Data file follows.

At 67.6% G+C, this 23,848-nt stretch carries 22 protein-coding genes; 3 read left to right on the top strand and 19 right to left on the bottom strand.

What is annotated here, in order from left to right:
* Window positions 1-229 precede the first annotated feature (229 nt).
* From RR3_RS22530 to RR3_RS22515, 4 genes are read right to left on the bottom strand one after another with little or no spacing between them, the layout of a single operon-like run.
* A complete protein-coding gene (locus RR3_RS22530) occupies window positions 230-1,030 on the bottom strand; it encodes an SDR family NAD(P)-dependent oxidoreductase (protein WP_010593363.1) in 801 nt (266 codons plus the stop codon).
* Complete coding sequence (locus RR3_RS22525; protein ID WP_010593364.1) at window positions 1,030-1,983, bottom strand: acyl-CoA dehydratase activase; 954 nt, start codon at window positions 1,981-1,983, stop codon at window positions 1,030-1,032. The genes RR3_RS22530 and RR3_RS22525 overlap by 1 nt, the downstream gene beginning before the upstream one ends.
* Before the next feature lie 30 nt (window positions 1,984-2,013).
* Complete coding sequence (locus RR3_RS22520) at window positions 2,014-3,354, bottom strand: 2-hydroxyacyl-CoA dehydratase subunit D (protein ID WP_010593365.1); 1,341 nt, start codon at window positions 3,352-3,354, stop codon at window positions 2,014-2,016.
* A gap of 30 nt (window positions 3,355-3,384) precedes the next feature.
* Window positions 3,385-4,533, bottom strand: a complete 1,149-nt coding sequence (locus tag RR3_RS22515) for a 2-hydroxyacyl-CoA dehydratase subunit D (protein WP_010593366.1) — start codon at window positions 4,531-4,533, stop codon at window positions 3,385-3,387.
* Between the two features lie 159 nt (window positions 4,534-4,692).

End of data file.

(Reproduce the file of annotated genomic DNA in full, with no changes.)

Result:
At 67.6% G+C, this 23,848-nt stretch carries 22 protein-coding genes; 3 read left to right on the top strand and 19 right to left on the bottom strand.

What is annotated here, in order from left to right:
* Window positions 1-229 precede the first annotated feature (229 nt).
* From RR3_RS22530 to RR3_RS22515, 4 genes are read right to left on the bottom strand one after another with little or no spacing between them, the layout of a single operon-like run.
* A complete protein-coding gene (locus RR3_RS22530) occupies window positions 230-1,030 on the bottom strand; it encodes an SDR family NAD(P)-dependent oxidoreductase (protein WP_010593363.1) in 801 nt (266 codons plus the stop codon).
* Complete coding sequence (locus RR3_RS22525; protein ID WP_010593364.1) at window positions 1,030-1,983, bottom strand: acyl-CoA dehydratase activase; 954 nt, start codon at window positions 1,981-1,983, stop codon at window positions 1,030-1,032. The genes RR3_RS22530 and RR3_RS22525 overlap by 1 nt, the downstream gene beginning before the upstream one ends.
* Before the next feature lie 30 nt (window positions 1,984-2,013).
* Complete coding sequence (locus RR3_RS22520) at window positions 2,014-3,354, bottom strand: 2-hydroxyacyl-CoA dehydratase subunit D (protein ID WP_010593365.1); 1,341 nt, start codon at window positions 3,352-3,354, stop codon at window positions 2,014-2,016.
* A gap of 30 nt (window positions 3,355-3,384) precedes the next feature.
* Window positions 3,385-4,533, bottom strand: a complete 1,149-nt coding sequence (locus tag RR3_RS22515) for a 2-hydroxyacyl-CoA dehydratase subunit D (protein WP_010593366.1) — start codon at window positions 4,531-4,533, stop codon at window positions 3,385-3,387.
* Between the two features lie 159 nt (window positions 4,534-4,692).